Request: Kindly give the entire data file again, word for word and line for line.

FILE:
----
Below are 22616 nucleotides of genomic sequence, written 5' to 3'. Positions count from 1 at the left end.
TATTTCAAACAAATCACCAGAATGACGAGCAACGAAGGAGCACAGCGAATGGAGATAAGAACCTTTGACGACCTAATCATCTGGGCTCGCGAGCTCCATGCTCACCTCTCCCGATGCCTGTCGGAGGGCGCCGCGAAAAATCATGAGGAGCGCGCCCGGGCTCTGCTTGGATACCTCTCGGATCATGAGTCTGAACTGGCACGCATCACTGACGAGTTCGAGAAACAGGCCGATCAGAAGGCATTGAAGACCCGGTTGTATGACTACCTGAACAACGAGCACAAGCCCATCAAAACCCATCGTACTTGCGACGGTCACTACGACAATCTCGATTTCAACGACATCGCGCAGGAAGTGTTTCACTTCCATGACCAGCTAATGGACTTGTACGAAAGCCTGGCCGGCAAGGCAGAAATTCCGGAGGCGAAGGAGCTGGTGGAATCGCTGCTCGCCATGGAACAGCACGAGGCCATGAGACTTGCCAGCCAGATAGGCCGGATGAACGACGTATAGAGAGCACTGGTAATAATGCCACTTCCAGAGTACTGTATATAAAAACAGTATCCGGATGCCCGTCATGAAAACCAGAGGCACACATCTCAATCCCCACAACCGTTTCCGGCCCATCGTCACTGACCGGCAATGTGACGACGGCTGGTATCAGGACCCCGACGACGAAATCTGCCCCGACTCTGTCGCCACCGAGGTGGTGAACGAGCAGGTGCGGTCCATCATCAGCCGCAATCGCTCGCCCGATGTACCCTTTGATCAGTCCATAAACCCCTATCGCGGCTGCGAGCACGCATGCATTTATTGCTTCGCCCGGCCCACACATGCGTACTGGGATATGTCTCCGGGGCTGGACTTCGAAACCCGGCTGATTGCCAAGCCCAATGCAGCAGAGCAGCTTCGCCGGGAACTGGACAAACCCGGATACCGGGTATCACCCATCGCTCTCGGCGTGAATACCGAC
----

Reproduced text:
Below are 22616 nucleotides of genomic sequence, written 5' to 3'. Positions count from 1 at the left end.
TATTTCAAACAAATCACCAGAATGACGAGCAACGAAGGAGCACAGCGAATGGAGATAAGAACCTTTGACGACCTAATCATCTGGGCTCGCGAGCTCCATGCTCACCTCTCCCGATGCCTGTCGGAGGGCGCCGCGAAAAATCATGAGGAGCGCGCCCGGGCTCTGCTTGGATACCTCTCGGATCATGAGTCTGAACTGGCACGCATCACTGACGAGTTCGAGAAACAGGCCGATCAGAAGGCATTGAAGACCCGGTTGTATGACTACCTGAACAACGAGCACAAGCCCATCAAAACCCATCGTACTTGCGACGGTCACTACGACAATCTCGATTTCAACGACATCGCGCAGGAAGTGTTTCACTTCCATGACCAGCTAATGGACTTGTACGAAAGCCTGGCCGGCAAGGCAGAAATTCCGGAGGCGAAGGAGCTGGTGGAATCGCTGCTCGCCATGGAACAGCACGAGGCCATGAGACTTGCCAGCCAGATAGGCCGGATGAACGACGTATAGAGAGCACTGGTAATAATGCCACTTCCAGAGTACTGTATATAAAAACAGTATCCGGATGCCCGTCATGAAAACCAGAGGCACACATCTCAATCCCCACAACCGTTTCCGGCCCATCGTCACTGACCGGCAATGTGACGACGGCTGGTATCAGGACCCCGACGACGAAATCTGCCCCGACTCTGTCGCCACCGAGGTGGTGAACGAGCAGGTGCGGTCCATCATCAGCCGCAATCGCTCGCCCGATGTACCCTTTGATCAGTCCATAAACCCCTATCGCGGCTGCGAGCACGCATGCATTTATTGCTTCGCCCGGCCCACACATGCGTACTGGGATATGTCTCCGGGGCTGGACTTCGAAACCCGGCTGATTGCCAAGCCCAATGCAGCAGAGCAGCTTCGCCGGGAACTGGACAAACCCGGATACCGGGTATCACCCATCGCTCTCGGCGTGAATACCGAC